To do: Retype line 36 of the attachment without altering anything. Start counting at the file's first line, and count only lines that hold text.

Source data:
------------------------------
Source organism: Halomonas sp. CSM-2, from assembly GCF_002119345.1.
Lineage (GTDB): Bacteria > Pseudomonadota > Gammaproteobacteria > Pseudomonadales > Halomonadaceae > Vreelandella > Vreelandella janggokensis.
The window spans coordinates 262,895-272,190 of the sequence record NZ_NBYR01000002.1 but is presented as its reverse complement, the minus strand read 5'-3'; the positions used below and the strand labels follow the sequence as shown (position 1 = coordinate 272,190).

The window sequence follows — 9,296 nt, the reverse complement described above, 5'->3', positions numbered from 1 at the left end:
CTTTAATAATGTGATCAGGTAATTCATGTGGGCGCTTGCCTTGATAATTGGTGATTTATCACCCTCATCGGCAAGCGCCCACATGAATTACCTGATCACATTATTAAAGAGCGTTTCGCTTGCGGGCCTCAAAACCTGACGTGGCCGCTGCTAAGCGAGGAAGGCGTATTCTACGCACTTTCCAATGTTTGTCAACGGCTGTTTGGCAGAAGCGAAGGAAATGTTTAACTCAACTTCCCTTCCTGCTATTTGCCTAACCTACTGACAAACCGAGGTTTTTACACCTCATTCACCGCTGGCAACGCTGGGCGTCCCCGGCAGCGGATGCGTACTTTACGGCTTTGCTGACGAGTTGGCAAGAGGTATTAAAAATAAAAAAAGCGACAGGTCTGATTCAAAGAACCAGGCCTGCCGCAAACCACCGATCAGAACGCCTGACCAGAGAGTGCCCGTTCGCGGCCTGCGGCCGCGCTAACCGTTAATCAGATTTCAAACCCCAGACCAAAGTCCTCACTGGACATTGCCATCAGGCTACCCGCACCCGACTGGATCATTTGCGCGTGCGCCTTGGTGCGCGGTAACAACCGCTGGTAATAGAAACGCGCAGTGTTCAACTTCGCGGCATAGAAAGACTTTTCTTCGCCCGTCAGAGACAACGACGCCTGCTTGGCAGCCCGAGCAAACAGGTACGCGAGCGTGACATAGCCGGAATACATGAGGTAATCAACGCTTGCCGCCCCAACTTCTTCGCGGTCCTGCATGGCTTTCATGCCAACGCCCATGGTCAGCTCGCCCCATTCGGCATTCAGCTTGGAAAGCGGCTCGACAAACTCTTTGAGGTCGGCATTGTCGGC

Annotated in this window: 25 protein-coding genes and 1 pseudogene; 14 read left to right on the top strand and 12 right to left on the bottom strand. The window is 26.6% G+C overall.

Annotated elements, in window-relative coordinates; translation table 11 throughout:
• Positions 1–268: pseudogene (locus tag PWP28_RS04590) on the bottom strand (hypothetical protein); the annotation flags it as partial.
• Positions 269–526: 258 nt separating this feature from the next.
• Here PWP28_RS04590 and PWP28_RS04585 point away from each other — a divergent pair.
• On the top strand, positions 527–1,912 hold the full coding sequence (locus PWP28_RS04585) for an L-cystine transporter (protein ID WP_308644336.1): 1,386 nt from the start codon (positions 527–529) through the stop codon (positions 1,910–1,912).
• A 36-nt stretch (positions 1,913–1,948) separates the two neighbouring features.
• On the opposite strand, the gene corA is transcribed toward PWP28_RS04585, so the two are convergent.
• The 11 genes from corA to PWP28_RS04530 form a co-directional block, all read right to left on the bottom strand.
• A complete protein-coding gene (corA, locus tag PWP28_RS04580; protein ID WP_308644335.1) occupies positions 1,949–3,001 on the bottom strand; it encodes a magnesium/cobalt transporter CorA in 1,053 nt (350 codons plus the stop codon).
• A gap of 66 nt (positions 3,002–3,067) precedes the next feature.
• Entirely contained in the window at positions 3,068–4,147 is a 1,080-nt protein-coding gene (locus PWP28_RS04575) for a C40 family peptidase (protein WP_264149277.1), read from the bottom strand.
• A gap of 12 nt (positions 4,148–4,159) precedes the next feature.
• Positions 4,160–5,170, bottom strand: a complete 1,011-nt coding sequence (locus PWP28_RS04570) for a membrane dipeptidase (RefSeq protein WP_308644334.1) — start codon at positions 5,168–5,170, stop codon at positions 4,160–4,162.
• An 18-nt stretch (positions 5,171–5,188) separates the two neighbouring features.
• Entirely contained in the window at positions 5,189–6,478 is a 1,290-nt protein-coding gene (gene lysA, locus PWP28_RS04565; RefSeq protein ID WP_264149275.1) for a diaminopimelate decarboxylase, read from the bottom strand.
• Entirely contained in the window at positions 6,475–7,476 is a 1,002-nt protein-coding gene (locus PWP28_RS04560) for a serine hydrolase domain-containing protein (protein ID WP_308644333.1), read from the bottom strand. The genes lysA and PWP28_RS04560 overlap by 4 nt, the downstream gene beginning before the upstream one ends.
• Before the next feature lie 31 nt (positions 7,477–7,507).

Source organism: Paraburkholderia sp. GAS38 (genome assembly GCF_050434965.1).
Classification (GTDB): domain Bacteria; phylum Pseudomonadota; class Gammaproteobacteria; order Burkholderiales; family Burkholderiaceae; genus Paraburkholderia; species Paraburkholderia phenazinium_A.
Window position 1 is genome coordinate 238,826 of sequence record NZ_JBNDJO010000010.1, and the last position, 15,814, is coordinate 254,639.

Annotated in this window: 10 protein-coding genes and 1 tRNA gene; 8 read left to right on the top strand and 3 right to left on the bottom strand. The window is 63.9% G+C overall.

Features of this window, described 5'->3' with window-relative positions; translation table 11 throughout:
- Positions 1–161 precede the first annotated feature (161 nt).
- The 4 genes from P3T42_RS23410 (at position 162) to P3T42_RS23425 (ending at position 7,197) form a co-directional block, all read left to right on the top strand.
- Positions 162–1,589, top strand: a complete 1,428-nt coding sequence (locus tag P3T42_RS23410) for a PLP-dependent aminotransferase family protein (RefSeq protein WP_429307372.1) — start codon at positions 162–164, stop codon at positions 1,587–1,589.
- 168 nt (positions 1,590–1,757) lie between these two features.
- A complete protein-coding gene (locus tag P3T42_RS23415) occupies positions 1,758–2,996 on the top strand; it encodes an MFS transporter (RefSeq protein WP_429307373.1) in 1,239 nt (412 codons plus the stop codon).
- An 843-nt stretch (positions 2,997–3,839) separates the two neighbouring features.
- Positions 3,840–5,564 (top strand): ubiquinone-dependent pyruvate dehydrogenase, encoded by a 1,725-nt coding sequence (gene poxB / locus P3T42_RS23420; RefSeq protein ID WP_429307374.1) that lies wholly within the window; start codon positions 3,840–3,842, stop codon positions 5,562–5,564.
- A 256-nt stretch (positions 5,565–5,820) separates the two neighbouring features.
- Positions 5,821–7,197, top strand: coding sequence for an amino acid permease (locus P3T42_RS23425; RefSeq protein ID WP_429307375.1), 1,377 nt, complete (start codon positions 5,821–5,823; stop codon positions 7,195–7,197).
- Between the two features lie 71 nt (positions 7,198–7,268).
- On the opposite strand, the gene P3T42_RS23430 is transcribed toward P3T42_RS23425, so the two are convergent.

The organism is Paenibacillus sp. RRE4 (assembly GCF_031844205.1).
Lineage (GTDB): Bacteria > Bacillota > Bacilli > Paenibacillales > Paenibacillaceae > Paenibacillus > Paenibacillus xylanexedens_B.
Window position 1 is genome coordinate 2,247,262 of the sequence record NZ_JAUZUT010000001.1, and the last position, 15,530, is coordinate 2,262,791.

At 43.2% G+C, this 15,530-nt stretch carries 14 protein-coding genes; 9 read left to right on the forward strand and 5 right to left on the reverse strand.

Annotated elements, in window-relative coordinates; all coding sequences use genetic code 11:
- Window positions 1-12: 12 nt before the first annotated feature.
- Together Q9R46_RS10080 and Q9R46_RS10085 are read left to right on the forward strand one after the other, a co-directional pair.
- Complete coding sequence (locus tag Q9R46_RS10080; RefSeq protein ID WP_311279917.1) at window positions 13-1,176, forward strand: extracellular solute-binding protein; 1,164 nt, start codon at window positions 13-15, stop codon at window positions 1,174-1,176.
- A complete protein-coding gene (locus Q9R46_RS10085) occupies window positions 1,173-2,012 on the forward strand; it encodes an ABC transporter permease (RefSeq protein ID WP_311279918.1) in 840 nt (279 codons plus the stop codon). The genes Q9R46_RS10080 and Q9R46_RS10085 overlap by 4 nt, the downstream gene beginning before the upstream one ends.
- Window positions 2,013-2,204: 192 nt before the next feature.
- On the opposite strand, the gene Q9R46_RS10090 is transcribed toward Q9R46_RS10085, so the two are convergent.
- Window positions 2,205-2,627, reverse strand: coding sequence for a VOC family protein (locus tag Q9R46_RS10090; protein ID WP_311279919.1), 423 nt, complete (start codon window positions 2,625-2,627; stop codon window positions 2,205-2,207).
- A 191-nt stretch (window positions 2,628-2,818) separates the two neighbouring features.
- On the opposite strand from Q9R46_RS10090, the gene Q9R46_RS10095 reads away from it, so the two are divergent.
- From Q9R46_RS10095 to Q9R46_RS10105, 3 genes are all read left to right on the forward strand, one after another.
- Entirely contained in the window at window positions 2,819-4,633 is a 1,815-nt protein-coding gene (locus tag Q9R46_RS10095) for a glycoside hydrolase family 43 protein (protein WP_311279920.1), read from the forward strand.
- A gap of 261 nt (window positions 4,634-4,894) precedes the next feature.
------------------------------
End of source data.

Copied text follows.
- A 256-nt stretch (positions 5,565–5,820) separates the two neighbouring features.